Sage Words May 2001
Sage visits A Rocha UK
A 40-minute drive along the M40 took a small Sage party to the newly established A Rocha UK
HQ at Southall in early May. Project Director Dave Bookless showed us a fascinating 75 acres of green lung in an extremely built-up area. The space supports 20 pairs of skylarks, as well as reed bunting, whitethroat, lesser whitethroat, blackcap, garden warbler, green woodpecker and lots more. A recent provisional record of nightingale has taken the bird list up to 90 species.
Habitats varied from rough grassland to marsh, scrub, hedgerow and canal. A cluster of temporary ponds has already yielded a record of a nationally rare water beetle. Cuckoo flowers, supporting colonies of orange tip butterflies, were interspersed with burnt-out cars, polluted land and piles of tyres. Quite a mixture.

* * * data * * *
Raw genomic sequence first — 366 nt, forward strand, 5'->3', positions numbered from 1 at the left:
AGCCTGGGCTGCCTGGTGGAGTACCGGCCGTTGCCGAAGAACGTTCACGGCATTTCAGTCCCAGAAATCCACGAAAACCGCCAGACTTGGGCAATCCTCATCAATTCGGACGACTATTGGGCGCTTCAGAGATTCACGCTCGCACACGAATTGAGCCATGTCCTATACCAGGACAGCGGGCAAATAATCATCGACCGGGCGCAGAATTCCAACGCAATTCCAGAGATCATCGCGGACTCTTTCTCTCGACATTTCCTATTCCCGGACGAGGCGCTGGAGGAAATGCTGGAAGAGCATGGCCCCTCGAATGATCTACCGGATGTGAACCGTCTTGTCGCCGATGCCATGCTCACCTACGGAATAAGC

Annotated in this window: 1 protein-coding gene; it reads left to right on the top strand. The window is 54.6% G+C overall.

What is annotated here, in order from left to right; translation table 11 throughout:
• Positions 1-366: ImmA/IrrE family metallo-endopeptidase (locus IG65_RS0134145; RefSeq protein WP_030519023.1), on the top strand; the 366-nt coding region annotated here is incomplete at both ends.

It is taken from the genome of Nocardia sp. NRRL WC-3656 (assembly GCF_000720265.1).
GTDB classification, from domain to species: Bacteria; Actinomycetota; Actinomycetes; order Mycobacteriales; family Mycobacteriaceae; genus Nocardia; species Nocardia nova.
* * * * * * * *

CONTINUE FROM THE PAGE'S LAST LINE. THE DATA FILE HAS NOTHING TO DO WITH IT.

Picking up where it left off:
The vision is broad and includes:
To restore a green oasis to its full ecological potential. A Rocha hopes to manage part of the site as a nature reserve and to advise the borough council on the management of the rest.
To engage the local community in all aspects of the project. Already assemblies have been held at the local school - predominantly Sikh in culture - enthusing the children about the site.
A floating classroom to offer nature study to schoolchildren.
To show local people that the church can make a positive difference as stewards of the natural world.
To offer volunteer wardens the opportunity for short term placements to develop their conservation skills.
The A Rocha UK HQ currently comprises a wooden office behind the Bookless' home, a neighbouring terraced property. These, and the “greenest vehicle on the market”, have been given to the project at low cost. It certainly seems to have support from on high.
This exciting project, redeeming land that has been spoilt and involving a multicultural community, was well worth the visit. Sacrificial living goes hand-in-hand with out of the blue gifts, which suggests to me that a positive outcome is guaranteed.
Farming crisis: how can we help?